Tuesday, May 14, 2019

I’m Done Mowing My Lawn






Americans are devoted to their lawns, planting enough sod to cover the state of Florida, making turf grass the largest irrigated crop in the country. To keep the grass green, some of us pump our landscapes full of pesticides, chemicals that potentially harm our children, pets, and waterways. We use 7 billion gallons of water a day on our yards, wasting half of it to run off, over-watering and evaporation.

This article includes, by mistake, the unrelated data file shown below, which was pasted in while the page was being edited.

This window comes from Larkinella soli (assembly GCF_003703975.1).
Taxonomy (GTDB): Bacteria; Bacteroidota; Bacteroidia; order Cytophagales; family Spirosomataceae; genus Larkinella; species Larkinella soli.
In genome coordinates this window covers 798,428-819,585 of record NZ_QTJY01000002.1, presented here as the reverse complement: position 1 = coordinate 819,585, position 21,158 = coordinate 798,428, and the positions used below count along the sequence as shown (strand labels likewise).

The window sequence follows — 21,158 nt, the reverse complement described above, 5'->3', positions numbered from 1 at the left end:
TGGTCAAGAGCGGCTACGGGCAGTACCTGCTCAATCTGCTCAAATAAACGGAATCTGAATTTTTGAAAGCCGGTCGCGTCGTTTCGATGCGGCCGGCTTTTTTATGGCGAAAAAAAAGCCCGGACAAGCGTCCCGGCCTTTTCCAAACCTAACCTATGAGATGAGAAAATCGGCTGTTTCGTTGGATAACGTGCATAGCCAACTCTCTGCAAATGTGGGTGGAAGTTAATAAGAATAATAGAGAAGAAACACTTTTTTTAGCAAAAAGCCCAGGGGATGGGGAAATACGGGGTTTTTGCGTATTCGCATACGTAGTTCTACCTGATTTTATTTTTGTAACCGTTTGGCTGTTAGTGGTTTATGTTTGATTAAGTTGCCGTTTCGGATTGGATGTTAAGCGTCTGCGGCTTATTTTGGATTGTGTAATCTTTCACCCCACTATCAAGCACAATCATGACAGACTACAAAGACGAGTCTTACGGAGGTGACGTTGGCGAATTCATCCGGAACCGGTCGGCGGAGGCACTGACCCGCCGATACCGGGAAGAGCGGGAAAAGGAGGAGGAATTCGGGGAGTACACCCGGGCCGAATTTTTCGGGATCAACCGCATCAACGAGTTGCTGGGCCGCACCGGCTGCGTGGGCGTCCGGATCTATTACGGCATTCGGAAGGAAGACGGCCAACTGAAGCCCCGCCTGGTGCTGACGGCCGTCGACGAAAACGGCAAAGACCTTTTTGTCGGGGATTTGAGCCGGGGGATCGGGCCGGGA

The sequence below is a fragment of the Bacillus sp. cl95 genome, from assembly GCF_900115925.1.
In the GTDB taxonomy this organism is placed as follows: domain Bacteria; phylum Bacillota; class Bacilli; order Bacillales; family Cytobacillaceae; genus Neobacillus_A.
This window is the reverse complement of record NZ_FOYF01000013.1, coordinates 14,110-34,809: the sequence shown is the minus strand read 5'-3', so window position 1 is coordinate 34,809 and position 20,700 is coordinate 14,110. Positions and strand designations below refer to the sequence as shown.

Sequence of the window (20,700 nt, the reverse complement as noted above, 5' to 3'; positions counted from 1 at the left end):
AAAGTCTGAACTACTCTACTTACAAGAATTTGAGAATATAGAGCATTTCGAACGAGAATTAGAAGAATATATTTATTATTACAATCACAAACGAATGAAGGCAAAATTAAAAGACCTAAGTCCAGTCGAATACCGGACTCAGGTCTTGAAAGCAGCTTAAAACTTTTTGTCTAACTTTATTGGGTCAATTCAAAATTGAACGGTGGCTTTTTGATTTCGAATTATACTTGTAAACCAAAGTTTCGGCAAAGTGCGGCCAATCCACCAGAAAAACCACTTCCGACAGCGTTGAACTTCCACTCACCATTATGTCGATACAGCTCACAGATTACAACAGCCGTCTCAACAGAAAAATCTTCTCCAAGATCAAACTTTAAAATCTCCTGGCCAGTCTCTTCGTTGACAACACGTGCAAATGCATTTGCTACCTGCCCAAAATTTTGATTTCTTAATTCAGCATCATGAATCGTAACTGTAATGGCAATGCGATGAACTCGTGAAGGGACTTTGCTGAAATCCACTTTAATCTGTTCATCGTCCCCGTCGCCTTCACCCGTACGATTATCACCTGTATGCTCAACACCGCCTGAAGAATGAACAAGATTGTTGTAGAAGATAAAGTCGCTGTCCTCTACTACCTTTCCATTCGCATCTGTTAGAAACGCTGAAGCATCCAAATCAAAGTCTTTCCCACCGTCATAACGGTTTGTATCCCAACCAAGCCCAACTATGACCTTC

A front lawn is a great place to grow a vegetable garden. 



And those gas-powered mowers, edgers, and leaf blowers spew millions of tons of pollutants into the air, fine particulate matter that we inhale as we work to keep our lawns looking pretty. All that hard work does little to attract the bees, butterflies, and birds that prefer a different kind of habitat. “You might as well have AstroTurf when it comes to the value of lawns to birds and butterflies,” said David Mizejewski, a naturalist at the National Wildlife Federation. 

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